Evidence-Based Reviews

Borderline, bipolar, or both? Frame your diagnosis on the patient history

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No dimensional personality correlates have been consistently demonstrated in bipolar disorder, although co-occurring personality disorders—often the “dramatic” Cluster B type—are common4,7 and may adversely affect treatment response and suicide risk.8,9

Both bipolar disorder and BPD are associated with considerable risk of suicide or suicide attempts.10,11 Self-mutilation or self-injurious behavior without suicidal intent are particularly common in BPD.12 Threats of suicide—which may be manipulative or help-seeking—also are common in BPD and tend to be acute rather than chronic.13

Borderline personality disorder is characterized by an enduring and inflexible pattern of thoughts, feelings, and behaviors that impairs an individual’s psychosocial or vocational function. Its estimated prevalence is approximately 1%,14 although recent community estimates approach 6%.15 Genetic influences play a lesser etiologic role in BPD than in bipolar disorder.

Several of BPD’s common features ( Table 2 )—impulsivity, mood instability, inappropriate anger, suicidal behavior, and unstable relationships—are shared with bipolar disorder, but patients with BPD tend to show higher levels of impulsiveness and hostility than patients with bipolar disorder.16 Dimensional assessments of personality traits suggest that BPD is characterized by high neuroticism and low agreeableness.17 BPD also has been more strongly associated with a childhood history of abuse, even when compared with control groups having other personality disorders or major depression.18 The male-to-female ratio for bipolar disorder approximates 1:1;3 in BPD this ratio has been estimated at 1:4 in clinical samples19 and near 1:1 in community samples.15

BPD and bipolar disorder often co-occur. Evidence indicates ≤20% of patients with BPD have comorbid bipolar disorder20 and 15% of patients with bipolar disorder have comorbid BPD.21 Co-occurrence happens much more often than would be expected by chance. These similar bidirectional comorbidity estimates (15% to 20%) would not be expected for conditions of such differing prevalence (<1% vs 2% or more). This suggests:

  • the estimated prevalence of bipolar disorder in BPD is too low
  • the estimated prevalence of BPD in bipolar disorder samples is too high
  • borderline personality disorder is present in >1% of the population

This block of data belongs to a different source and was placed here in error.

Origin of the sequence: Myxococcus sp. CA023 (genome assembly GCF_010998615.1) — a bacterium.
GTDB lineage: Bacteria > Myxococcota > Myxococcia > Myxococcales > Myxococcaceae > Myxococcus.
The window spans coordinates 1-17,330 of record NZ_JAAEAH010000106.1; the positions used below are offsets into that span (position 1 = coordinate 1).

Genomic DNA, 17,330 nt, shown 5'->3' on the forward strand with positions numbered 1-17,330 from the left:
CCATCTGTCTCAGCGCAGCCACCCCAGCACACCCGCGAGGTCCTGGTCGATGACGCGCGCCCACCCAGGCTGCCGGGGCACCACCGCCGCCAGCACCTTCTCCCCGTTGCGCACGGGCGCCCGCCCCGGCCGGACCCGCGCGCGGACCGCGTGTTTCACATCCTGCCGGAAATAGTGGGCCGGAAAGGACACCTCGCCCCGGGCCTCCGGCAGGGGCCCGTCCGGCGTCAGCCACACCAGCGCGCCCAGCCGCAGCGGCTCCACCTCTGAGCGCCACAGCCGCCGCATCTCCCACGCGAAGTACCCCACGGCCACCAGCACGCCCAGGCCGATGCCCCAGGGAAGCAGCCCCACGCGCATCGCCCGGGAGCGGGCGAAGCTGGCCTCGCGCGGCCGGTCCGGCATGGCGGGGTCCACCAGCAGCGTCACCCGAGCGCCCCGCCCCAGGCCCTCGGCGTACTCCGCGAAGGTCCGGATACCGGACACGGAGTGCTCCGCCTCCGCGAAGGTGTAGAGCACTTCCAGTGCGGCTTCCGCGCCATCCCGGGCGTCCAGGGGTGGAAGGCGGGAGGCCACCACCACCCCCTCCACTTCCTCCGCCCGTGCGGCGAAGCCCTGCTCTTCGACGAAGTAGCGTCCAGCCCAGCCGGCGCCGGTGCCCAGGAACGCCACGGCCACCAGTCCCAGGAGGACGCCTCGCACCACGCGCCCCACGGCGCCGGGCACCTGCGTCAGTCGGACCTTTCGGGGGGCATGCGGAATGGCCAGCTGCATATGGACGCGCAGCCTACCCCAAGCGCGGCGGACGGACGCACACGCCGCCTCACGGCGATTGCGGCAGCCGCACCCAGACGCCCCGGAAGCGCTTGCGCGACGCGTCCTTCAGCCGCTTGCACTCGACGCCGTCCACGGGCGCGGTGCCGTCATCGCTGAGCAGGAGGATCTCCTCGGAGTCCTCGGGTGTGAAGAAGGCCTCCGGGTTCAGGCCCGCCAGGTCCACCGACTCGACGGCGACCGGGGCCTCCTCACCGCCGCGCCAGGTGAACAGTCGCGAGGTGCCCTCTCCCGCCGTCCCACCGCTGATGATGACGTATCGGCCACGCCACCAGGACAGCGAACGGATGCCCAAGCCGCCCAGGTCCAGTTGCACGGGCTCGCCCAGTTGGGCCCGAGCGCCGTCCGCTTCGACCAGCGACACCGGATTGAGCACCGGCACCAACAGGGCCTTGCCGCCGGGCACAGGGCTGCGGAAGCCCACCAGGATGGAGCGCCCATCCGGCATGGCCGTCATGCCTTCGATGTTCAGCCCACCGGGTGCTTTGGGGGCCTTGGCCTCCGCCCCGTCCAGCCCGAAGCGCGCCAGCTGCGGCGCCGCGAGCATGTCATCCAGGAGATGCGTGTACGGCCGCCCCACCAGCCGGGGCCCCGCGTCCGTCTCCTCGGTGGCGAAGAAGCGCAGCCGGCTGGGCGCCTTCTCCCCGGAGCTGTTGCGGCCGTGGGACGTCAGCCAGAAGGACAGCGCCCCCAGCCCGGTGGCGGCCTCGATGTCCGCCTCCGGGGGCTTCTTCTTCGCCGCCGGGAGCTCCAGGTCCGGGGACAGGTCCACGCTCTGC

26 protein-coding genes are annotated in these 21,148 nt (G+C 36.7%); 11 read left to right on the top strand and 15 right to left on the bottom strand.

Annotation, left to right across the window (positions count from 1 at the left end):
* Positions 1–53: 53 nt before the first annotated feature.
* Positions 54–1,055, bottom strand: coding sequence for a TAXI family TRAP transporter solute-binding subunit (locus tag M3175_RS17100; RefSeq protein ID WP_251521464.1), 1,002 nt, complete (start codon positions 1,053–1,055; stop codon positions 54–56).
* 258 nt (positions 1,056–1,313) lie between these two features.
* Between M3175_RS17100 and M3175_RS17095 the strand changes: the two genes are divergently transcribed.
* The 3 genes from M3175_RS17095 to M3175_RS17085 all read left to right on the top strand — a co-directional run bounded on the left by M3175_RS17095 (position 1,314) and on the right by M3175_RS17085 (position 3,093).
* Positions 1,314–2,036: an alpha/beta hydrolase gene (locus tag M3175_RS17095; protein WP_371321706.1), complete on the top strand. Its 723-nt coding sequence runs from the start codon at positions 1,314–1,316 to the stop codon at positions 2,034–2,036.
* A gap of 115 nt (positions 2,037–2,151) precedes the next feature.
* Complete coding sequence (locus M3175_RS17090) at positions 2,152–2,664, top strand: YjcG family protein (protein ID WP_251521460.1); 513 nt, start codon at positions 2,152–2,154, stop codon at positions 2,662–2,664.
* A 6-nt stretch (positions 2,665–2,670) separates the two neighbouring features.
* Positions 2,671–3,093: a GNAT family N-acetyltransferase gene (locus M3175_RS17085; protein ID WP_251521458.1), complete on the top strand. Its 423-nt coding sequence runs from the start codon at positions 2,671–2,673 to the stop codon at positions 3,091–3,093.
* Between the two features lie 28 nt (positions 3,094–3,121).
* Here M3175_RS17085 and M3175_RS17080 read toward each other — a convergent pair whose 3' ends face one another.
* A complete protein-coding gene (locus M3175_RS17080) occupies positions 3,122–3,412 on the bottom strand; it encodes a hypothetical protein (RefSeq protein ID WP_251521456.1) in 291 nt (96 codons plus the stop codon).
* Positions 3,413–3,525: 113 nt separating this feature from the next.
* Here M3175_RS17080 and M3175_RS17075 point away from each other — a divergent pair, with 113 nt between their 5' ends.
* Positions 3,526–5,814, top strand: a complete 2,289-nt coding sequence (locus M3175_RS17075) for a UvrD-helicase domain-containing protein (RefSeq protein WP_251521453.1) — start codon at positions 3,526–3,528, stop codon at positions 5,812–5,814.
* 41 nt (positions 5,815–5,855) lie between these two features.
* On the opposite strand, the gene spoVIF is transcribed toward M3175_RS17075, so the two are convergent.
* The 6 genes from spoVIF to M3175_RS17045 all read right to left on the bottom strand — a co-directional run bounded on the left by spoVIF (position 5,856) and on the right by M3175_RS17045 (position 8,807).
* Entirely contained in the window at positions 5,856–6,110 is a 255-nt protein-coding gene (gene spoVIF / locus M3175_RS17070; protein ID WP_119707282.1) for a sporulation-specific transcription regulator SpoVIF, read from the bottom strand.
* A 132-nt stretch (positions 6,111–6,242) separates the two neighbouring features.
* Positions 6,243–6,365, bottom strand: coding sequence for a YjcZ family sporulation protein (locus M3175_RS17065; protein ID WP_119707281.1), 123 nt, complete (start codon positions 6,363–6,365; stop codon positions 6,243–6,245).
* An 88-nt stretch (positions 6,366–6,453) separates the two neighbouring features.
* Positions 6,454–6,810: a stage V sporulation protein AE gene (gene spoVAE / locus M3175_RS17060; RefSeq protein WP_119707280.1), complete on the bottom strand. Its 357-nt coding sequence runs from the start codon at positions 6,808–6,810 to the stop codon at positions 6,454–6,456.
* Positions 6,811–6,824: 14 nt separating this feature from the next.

• bipolar disorder is less common
  • some combination of the above.

Among these possibilities, the prevalence estimates of bipolar disorder are the most consistent. Several studies suggest that BPD may be much more common, with some estimates exceeding 5%.15

Table 1

Common signs and symptoms
associated with mania and depression in bipolar disorder

Elevated moodDecreased mood
Decreased need for sleepAnhedonia
GrandiosityDecreased self-attitude
Racing thoughtsChange in appetite/weight
Increased motor activityFatigue
Increased sex driveHopelessness
ReligiositySuicidal thoughts
DistractibilityImpaired concentration

Table 2

Borderline personality disorder: Commonly reported features

Unstable relationships
Unstable self-image
Affective instability
Fear of abandonment
Recurrent self-injurious or suicidal behavior
Feelings of emptiness
Intense anger or hostility
Transient paranoia or dissociative symptoms

Roots of misdiagnosis

The presence of bipolar disorder or BPD may increase the risk that the other will be misdiagnosed. When symptoms of both are present, those suggesting 1 diagnosis may reflect the consequences of the other. A diagnosis of BPD could represent a partially treated or treatment-resistant bipolar disorder, or a BPD diagnosis could be the result of several years of disruption by a mood disorder.

Characteristics of bipolar disorder have contributed to clinician bias in favor of that diagnosis rather than BPD ( Table 3 ).22,23 Bipolar disorder also may be misdiagnosed as BPD. This error may most likely occur when the history focuses excessively on cross-sectional symptoms, such as when a patient with bipolar disorder shows prominent mood lability or interpersonal sensitivity during a mood episode but not when euthymic.

Bipolar II disorder. The confusion between bipolar disorder and BPD may be particularly problematic for patients with bipolar II disorder or subthreshold bipolar disorders. The manias of bipolar I disorder are much more readily distinguishable from the mood instability or reactivity of BPD. The manic symptoms of bipolar I are more florid, more pronounced, and lead to more obvious impairment.

The milder highs of bipolar II may resemble the mood fluctuations seen in BPD. Further, bipolar II is characterized by a greater chronicity and affective morbidity than bipolar I, and episodes of illness may be characterized by irritability, anger, and racing thoughts.24 Whereas impulsivity or aggression are more characteristic of BPD, bipolar II is similar to BPD on dimensions of affective instability.24,25

When present in BPD, affective instability or lability is conceptualized as ultra-rapid or ultradian, with a frequency of hours to days. BPD is less likely than bipolar II to show affective lability between depression and euthymia or elation and more likely to show fluctuations into anger and anxiety.26

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